Toleration and Other Essays By Voltaire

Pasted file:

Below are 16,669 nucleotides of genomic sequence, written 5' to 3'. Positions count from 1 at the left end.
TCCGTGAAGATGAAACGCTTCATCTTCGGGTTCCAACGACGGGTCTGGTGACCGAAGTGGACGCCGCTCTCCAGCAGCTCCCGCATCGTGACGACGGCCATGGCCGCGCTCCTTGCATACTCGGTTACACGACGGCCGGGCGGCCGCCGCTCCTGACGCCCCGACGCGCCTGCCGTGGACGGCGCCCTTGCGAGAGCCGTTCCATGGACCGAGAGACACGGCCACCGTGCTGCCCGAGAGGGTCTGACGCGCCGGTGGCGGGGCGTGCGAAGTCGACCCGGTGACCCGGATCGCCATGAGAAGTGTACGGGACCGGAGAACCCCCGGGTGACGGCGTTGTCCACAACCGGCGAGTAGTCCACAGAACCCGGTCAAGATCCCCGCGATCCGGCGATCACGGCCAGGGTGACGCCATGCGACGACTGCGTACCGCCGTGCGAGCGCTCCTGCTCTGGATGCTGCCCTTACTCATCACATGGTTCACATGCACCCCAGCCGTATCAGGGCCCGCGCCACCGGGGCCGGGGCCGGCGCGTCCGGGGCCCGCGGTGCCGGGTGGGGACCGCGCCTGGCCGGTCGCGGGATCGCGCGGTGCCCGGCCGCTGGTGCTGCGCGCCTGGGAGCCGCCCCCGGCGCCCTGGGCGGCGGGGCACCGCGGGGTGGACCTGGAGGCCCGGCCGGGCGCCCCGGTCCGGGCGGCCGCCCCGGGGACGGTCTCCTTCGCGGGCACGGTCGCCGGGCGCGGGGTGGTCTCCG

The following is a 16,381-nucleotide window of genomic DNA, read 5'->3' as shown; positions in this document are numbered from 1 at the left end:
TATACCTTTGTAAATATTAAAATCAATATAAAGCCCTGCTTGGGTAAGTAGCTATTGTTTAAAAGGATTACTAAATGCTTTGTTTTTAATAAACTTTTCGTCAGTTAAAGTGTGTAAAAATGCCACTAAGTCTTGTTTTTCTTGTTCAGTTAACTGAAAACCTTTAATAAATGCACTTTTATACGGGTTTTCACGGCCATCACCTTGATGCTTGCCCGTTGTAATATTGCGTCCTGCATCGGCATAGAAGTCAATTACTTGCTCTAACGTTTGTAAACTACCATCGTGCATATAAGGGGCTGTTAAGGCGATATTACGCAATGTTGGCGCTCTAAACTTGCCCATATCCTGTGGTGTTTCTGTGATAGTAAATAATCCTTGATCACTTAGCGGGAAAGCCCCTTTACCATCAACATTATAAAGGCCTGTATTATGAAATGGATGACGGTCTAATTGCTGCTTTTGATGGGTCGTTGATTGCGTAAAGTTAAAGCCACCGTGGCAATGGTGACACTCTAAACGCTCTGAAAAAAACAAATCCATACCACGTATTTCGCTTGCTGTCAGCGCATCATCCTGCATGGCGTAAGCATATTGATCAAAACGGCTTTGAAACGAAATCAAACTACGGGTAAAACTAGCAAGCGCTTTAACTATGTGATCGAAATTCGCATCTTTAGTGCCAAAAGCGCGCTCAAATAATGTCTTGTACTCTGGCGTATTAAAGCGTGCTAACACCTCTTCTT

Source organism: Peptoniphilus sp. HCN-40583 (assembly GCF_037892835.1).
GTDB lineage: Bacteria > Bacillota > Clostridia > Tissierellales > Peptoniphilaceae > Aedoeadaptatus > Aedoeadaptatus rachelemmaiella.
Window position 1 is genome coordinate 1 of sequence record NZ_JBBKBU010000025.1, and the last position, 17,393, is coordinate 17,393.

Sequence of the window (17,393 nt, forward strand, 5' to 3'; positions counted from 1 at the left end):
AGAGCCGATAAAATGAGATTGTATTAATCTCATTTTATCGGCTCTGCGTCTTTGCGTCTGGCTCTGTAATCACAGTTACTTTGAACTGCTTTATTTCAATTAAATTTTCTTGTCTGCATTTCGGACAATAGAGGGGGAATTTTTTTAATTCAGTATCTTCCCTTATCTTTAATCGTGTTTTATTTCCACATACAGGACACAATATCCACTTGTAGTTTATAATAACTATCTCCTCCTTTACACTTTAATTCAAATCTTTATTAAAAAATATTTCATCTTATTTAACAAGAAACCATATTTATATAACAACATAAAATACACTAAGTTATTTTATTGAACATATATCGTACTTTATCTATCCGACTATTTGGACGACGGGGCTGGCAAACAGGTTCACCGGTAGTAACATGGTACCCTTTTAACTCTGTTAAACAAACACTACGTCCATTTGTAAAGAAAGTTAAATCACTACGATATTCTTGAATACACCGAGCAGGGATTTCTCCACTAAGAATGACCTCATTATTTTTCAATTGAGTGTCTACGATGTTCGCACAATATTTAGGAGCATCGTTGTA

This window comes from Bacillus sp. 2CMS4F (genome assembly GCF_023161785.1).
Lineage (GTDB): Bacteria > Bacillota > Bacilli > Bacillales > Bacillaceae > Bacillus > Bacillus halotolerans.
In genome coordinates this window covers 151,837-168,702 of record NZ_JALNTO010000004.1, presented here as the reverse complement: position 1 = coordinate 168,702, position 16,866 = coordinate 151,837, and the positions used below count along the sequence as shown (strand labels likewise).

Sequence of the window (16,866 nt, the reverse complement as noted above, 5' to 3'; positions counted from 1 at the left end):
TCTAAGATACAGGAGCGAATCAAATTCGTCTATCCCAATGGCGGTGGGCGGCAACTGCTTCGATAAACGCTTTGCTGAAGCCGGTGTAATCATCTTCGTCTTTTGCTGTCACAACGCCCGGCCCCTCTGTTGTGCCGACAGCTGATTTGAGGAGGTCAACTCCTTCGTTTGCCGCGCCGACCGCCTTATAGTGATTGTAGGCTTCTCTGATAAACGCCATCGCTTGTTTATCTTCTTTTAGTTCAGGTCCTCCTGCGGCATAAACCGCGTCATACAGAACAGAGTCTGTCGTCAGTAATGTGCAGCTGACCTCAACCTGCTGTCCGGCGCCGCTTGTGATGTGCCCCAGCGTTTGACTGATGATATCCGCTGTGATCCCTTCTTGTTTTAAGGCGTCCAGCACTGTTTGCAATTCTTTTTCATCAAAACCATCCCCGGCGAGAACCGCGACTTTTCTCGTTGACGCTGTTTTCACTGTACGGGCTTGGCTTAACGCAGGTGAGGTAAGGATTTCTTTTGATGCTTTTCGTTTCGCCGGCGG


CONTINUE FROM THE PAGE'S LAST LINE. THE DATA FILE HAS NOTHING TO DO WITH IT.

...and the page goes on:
It seems useful, in presenting to English readers this selection of the works of Voltaire, to recall the position and personality of the writer and the circumstances in which the works were written. It is too lightly assumed, even by many who enjoy the freedom which he, more than any, won for Europe, and who may surpass him in scepticism, that Voltaire is a figure to be left in a discreetly remote niche of memory. Other times, other manners is one of the phrases he contributed to modern literature. Let us genially acknowledge that he played a great part in dispelling the last mists of the Middle A ges, and politely attribute to the papal perversity and the lingering vulgarity of his age the more effective features of his work. Thus has Voltaire become a mere name to modern rationalists; a name of fading brilliance, a monumental name, but nothing more. This sentiment is at once the effect and the cause of a very general ignorance concerning Voltaire; and it is a reproach to us.

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